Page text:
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Dael and the Painted People


Dael and the Painted People is the third book in the prehistoric YA series by Allan Richard Shickman.

This is a follow-up to Zan-Gah: A Prehistoric Adventure and Zan-Gah and the Beautiful Country. So, if you haven't read these first two books, you should avoid reading this review for risk of inevitable spoilers. You've been warned! :)

Dael's anger and instability have driven to leave his people and the Beautiful Country. He has decided to find the crimson people he's seen before, a people who paint themselves red. He wants to find relief from his guilt - relinquish his anguish and give way to peace.

The mute girl from his people, Sparrow, whose heart had been broken by her unrequited love for Rydl, joined him. It was a dangerous choice, but she had always been an outsider among her people because of her lack of communication anyway - so why not?

The two try to make a fresh start among the painted people - only to find that trouble seems to follow Dael...

Since the first two books were so emotionally charged and full of adrenaline, I was looking forward to this third book. I wasn't disappointed at all. Dael and the Painted People is a great follow-up, telling Dael's story in almost entirely third-person narration, with next to no dialogue. The fact that A. R. Shickman can pull this off without making it boring, just goes to show you his excellent storytelling skills.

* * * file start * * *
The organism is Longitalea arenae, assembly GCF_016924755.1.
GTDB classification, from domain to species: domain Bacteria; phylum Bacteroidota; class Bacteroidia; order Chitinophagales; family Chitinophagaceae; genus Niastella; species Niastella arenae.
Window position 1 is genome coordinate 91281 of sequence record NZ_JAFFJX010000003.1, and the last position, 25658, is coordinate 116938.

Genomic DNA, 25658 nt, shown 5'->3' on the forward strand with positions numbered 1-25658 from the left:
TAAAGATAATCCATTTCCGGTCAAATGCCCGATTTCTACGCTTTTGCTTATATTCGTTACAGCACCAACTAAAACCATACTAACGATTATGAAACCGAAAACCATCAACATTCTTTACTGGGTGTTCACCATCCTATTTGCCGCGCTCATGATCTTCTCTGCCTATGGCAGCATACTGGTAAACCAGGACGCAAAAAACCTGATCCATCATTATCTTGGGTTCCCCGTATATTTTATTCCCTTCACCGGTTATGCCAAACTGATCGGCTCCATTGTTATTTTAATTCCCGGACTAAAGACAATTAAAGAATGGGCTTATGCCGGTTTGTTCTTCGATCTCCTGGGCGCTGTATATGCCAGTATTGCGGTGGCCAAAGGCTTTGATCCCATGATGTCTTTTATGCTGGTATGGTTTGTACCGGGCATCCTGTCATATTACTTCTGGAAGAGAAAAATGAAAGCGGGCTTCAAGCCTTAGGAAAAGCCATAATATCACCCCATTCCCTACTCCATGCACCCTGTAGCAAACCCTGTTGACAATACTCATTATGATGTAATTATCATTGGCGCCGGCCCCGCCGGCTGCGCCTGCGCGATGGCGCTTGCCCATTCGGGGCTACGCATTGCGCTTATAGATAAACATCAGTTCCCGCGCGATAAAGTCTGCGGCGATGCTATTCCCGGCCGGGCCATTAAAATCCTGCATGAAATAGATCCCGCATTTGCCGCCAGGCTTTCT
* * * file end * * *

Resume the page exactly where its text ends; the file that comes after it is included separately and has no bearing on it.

Dael and the Painted People is riveting, inspiring, and interesting - a story of redemption, forgiveness, and love. Though it was sometimes a bit slow moving, or difficult to read because of the setbacks that hurt your heart, it is a novel that is easily identifiable to all the human flaws that are still recognizable to this day: jealousy, bitterness, hatred, and greed.

Somehow I felt that there was a bit of a predictability to the final quarter of it, which is surprising to me. But it didn't bother me too much. After all, it's a very good, fascinating story that made me almost want to cry. Here we have a very damaged individual in Dael - watching his attempts at healing was touching, and the final moments of Dael and the Painted People tugged at my heart.

The conclusion was satisfying enough to wonder if this will be the last book. I wasn't astounded by this book, but I was pretty close to it. An admirable choice for any bibliophile looking for something different - something prehistoric, a bit savage, and yet very much human.

**BIBLIOPHILE ALERT**

Here we are in the last week of August (good-bye, summer! hello autumn!) and I just want to give all of you awesome readers a head's up: the Bibliophile Support Group will be back to only Monday, Wednesday, and Friday reviews starting on September 6th. This will continue for the foreseeable future. Still a ton of books to read and talk about - but let's give ourselves a bit more time to talk about each one! I encourage you all to comment and read as often as you can - this blog is here for us all to support each other in what is, in the end, quite an addictive lifestyle after all! ;)

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